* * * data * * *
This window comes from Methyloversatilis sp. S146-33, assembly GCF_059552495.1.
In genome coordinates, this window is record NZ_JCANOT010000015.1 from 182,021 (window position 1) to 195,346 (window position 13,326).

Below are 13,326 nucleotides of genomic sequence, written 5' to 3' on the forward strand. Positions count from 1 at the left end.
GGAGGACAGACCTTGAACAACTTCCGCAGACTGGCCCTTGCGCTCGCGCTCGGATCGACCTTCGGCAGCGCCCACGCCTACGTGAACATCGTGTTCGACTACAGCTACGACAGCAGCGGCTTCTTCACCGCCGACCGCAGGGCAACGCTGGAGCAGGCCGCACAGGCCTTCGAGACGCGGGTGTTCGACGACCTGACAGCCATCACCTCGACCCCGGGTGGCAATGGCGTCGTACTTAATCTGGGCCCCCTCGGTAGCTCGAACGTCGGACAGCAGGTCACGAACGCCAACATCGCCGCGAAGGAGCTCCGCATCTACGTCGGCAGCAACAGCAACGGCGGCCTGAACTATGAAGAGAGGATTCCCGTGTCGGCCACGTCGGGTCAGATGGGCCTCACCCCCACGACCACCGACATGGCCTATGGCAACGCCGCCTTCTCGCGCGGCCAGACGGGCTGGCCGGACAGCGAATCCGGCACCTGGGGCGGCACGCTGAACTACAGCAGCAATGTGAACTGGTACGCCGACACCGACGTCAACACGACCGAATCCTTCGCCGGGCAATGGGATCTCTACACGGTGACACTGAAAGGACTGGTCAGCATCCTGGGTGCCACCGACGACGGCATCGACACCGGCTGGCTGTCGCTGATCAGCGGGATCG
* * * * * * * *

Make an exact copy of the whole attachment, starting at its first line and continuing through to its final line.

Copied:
This window comes from Methyloversatilis sp. S146-33, assembly GCF_059552495.1.
In genome coordinates, this window is record NZ_JCANOT010000015.1 from 182,021 (window position 1) to 195,346 (window position 13,326).

Below are 13,326 nucleotides of genomic sequence, written 5' to 3' on the forward strand. Positions count from 1 at the left end.
GGAGGACAGACCTTGAACAACTTCCGCAGACTGGCCCTTGCGCTCGCGCTCGGATCGACCTTCGGCAGCGCCCACGCCTACGTGAACATCGTGTTCGACTACAGCTACGACAGCAGCGGCTTCTTCACCGCCGACCGCAGGGCAACGCTGGAGCAGGCCGCACAGGCCTTCGAGACGCGGGTGTTCGACGACCTGACAGCCATCACCTCGACCCCGGGTGGCAATGGCGTCGTACTTAATCTGGGCCCCCTCGGTAGCTCGAACGTCGGACAGCAGGTCACGAACGCCAACATCGCCGCGAAGGAGCTCCGCATCTACGTCGGCAGCAACAGCAACGGCGGCCTGAACTATGAAGAGAGGATTCCCGTGTCGGCCACGTCGGGTCAGATGGGCCTCACCCCCACGACCACCGACATGGCCTATGGCAACGCCGCCTTCTCGCGCGGCCAGACGGGCTGGCCGGACAGCGAATCCGGCACCTGGGGCGGCACGCTGAACTACAGCAGCAATGTGAACTGGTACGCCGACACCGACGTCAACACGACCGAATCCTTCGCCGGGCAATGGGATCTCTACACGGTGACACTGAAAGGACTGGTCAGCATCCTGGGTGCCACCGACGACGGCATCGACACCGGCTGGCTGTCGCTGATCAGCGGGATCG